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Love Learned

Meet Surey Camacho from Psych2Go – Your Superstar Animator

Hi Psych2Go Army, meet your animator Surey Camacho. Surey is currently a primary animator for Psych2Go. You may have seen her work from “5 Do’s and Don’ts of Dealing with Other People’s Mental Illness,” “The Three Types of Pracrastinators” or “10 Signs A Psychopath is Targeting You.” A few weeks ago before leaving for my trip, Surey and I had a catch up meeting. We discussed her journey as an animator, how she starts, and what inspires her. I thought her responses were so inspiring, that I share it with you lots.

Tell us a bit about yourself. Your upbringing and education. 

I grew up an only child with wonderful, loving parents in sunny Puerto Rico. My parents love to tease me saying that I was born with a crayon in my hand and telling me about my first drawing: a big doodle on the bathroom mirror. They supplied me with crayons, colored pencils, paints, paper, notebooks, chalk – anything I would like to experiment with for my drawings, usually as rewards for good grades or as gifts. When doodling in my notebooks got me in trouble in school, I got a drawing notebook to fill with whatever came to mind each year. They encouraged me to develop my talent and I wouldn’t be here working as an animator with a Bachelor’s in Media Arts and Animation if it weren’t for them.

How did you first get involved with Psych2Go?

In my third year of college, I started looking for a job I could take alongside classes to get hands-on experience in my field. A friend of mine found Psych2Go’s Tumblr ad that mentioned they were looking for animators. A couple of emails later, I started working on my first video! It was fun to learn how to make whiteboard animations and incorporate traditional animation to them.

What drew you to Psych2Go?

After researching a little more on what I would be working with, I found the educational aspect of Psych2Go to be a wonderful cause to contribute to. The mind is a very powerful part of every person and we need to know how to take care of it and help it grow. Providing tips on how to do that, as well as how to identify mental illnesses and how to possibly help people that struggle with them, is a great way to help spread awareness.

What motivates you as an animator?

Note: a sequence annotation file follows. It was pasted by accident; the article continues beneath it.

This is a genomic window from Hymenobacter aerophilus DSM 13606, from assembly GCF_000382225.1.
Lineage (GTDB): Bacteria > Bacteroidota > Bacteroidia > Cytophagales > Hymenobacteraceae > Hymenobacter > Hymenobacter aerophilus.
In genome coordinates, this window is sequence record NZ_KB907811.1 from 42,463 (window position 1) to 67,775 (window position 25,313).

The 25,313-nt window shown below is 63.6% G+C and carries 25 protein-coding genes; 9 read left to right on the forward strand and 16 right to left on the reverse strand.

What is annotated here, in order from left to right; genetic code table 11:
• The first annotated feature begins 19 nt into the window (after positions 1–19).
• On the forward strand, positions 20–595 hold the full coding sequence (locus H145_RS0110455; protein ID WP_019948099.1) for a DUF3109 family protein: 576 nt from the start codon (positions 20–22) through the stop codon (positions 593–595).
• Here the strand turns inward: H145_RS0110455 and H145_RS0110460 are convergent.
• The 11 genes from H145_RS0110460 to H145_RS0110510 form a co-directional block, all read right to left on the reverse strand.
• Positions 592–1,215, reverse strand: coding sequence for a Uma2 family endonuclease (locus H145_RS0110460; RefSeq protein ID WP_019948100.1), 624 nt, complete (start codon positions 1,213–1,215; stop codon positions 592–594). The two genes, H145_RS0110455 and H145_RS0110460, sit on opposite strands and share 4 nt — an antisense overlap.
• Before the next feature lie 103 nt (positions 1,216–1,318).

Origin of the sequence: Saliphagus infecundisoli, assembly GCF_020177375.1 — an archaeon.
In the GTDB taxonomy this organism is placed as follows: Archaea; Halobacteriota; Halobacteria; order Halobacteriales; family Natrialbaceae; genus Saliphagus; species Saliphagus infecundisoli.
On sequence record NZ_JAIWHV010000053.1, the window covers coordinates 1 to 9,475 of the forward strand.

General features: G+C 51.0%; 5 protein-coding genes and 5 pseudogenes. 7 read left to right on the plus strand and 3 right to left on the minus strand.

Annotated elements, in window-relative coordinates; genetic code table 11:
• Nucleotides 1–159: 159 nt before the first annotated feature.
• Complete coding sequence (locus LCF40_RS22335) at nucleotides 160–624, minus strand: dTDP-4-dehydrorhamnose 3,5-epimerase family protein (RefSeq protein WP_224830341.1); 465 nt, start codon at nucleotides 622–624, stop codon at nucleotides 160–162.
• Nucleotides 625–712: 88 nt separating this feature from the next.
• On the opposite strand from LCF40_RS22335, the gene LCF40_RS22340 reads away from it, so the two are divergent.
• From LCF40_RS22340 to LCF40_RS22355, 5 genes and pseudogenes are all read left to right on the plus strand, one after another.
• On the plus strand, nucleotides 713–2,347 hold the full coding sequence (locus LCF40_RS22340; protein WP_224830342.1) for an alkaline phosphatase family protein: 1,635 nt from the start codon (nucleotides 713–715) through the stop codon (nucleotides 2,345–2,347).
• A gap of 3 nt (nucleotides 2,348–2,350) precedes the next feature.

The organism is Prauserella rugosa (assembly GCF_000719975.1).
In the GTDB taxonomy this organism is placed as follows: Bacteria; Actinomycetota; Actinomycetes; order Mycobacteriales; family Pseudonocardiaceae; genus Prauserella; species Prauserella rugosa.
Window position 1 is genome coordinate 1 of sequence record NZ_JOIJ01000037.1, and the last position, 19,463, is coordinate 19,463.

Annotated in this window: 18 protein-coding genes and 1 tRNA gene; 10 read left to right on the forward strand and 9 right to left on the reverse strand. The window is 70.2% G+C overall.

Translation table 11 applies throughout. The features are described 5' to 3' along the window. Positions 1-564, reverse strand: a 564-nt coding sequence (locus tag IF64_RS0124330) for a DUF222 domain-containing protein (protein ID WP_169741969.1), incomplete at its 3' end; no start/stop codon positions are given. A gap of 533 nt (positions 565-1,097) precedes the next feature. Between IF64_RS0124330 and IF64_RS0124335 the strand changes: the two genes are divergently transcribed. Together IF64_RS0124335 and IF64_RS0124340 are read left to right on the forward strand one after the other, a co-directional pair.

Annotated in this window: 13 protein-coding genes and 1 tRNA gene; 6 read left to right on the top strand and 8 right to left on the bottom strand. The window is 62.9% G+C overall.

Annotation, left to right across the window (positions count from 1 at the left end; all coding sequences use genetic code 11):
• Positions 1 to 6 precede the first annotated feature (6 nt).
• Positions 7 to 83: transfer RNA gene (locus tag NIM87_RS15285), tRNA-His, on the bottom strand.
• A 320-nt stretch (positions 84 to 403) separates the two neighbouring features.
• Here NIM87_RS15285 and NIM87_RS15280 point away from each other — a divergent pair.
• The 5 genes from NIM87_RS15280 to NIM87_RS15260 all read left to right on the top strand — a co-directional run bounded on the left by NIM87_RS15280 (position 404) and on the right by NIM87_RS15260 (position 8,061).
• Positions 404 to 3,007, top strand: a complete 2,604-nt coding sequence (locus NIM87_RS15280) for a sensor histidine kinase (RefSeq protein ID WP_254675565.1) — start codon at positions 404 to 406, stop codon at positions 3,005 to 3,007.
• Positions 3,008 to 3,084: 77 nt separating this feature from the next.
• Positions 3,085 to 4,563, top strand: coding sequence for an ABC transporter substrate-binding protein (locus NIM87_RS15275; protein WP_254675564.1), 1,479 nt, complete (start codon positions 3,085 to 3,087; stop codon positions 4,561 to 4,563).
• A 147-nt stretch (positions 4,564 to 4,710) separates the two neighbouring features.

Bringing someone’s imagination to life is an amazing feeling. Animation lets you create worlds, characters, and stories that can walk, talk, and act in any way you like. The possibilities are endless! I enjoy character animation the most, as I enjoy the process of creating they key poses, filling in the in-betweens, and watching the magic happen when I hit play. Its hard work – I often work late into the night, but playing back the end product and seeing the characters come to life is worth the effort. If that creation inspires or makes someone happy, it’s even better!

What advice do you have for other animators who wish to have a head start in their career?

Organize yourself, be determined, and do what you love. Animation is time consuming and deadlines can sneak up on you when you least expect them to. If you love what you do, time will fly by even faster. Each project will be a learning experience. Put yourself out there, posting your work and developing a good demo reel and portfolio to show to employers. All that time, effort, and passion will make a difference! Don’t be afraid of being rejected – you can always try again. Little by little, you will make your own path!

How would you describe your animation process? What tools and software do you use?

I start my animations by breaking down the scripts I am given and writing down or sketching out a rough idea of what I want to do, including the time each shot would take. Usually, I do this by hand or type it up in a chart. Once I have a better picture of what I’m doing, I move to Adobe Animate and get right to work. I prefer animating straight ahead, but I do use the pose to pose method for more complex animations. In other words, I normally just draw what comes to mind and work out the kinks as I go unless I am doing something that needs more planning. For the whiteboard effect, I usually take the image into After Effects and use the brush tool to paint a mask on it that, when animated, looks like writing. When everything is done and dusted, usually after days of hard work, everything goes into After Effects for editing and sound.

What is your favorite part of animation?

I love the animating part. It’s like a puzzle, especially when it comes to timing and complex movements. I enjoy the challenge of figuring out when to move different parts and how to push the movement to get the most character and emotion out of it. It can get a bit tedious at times, but I’ve learned to push through it, usually after working on a different part or taking a break to clear my head.

What is a quote you stand by?

I don’t have a particular quote I stand by. I try to follow what feels right, what makes me happy, and what makes me feel satisfied as a person. Making a choice that meets those criteria can be hard at times, but it is worth the anxiety that creeps up on me when I do. I want to be a happy person, both for myself and so I can help others have a happier life.

What are your 3 favorite works you did with Psych2Go or yourself?

My favorite animations so far are the Superhero Therapy , the 10 Signs A Psychopath is Targeting You, and the new intro. They were incredibly fun to animate, not to mention that I learned a few new tricks while working on them. I’ve made three shirt designs, as well, and I really can’t pick between them. They’re so cute!

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